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NAQC Newsroom: Research

Early Smoking-onset age and Risk of Cardiovascular Disease and Mortality.

Thursday, May 16, 2019  
Posted by: Natalia Gromov
Fa-Binefa M, Clará A, Pérez-Fernández S, Grau M, Dégano IR, Marti-Lluch R, Ramos R, Jaume Marrugat J, Elosua R.
Early Smoking-onset age and Risk of Cardiovascular Disease and Mortality.
Prev Med. 2019 May 2. pii: S0091-7435(19)30161-6. doi: 10.1016/j.ypmed.2019.04.022. [Epub ahead of print]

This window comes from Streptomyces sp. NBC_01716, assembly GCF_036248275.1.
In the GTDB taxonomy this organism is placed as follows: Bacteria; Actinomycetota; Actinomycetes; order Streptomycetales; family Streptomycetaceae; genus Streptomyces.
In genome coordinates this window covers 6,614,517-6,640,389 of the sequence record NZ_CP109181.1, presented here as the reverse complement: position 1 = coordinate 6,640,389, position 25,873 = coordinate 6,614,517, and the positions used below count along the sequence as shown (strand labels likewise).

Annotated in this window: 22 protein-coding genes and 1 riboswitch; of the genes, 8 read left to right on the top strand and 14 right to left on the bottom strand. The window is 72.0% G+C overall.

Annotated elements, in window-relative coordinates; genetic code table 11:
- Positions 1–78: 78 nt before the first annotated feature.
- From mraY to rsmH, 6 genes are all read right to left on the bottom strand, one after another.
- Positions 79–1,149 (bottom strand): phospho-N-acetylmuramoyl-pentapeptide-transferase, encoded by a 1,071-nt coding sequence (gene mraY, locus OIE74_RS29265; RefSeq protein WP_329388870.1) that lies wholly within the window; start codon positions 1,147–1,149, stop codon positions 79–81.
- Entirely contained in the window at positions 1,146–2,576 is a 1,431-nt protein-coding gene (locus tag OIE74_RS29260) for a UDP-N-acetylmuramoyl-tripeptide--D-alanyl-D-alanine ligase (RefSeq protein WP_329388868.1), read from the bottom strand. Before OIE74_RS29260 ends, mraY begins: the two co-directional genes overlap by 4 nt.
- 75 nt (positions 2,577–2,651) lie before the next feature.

Early smoking onset age (SOA) is a public health concern with scant empirical evidence of its role in health outcomes. The study had two aims: i) to assess whether an early SOA was associated with the risk of fatal and non-fatal CVD and all-cause and CVD mortality and ii) to explore the linear and non-linear association between SOA and the outcomes of interest. Data from 4499 current or former smokers, recruited from 1995 to 2005, aged 25 to 79 years, and with a median 7.02 years of follow-up, were obtained from the REGICOR population-based cohort. In the present analysis, performed in 2018, the independent variable was SOA and the dependent variables were CVD events, CVD mortality, and all-cause mortality. Penalized smoothing spline methods were used to assess the linear and non-linear association. During follow-up, 361 deaths and 210 CVD events were recorded. A significant non-linear component was identified in the association between SOA and CVD outcomes with a cut-off point at 12 years: In the group aged ≤12 years, each year of delay in SOA was inversely associated with CVD risk (HR = 0.71; 95%CI = 0.53-0.96) and CVD mortality (HR = 0.58; 95%CI = 0.37-0.90). No association was observed in the older SOA group. A linear association was observed between SOA and all-cause mortality, and each year of delay was associated with 4% lower risk of mortality (HR = 0.96; 95%CI = 0.93-0.98). The associations were adjusted for lifelong exposure to tobacco and cardiovascular risk factors. These results reinforce the value of preventing tobacco use among teenagers and adolescents.

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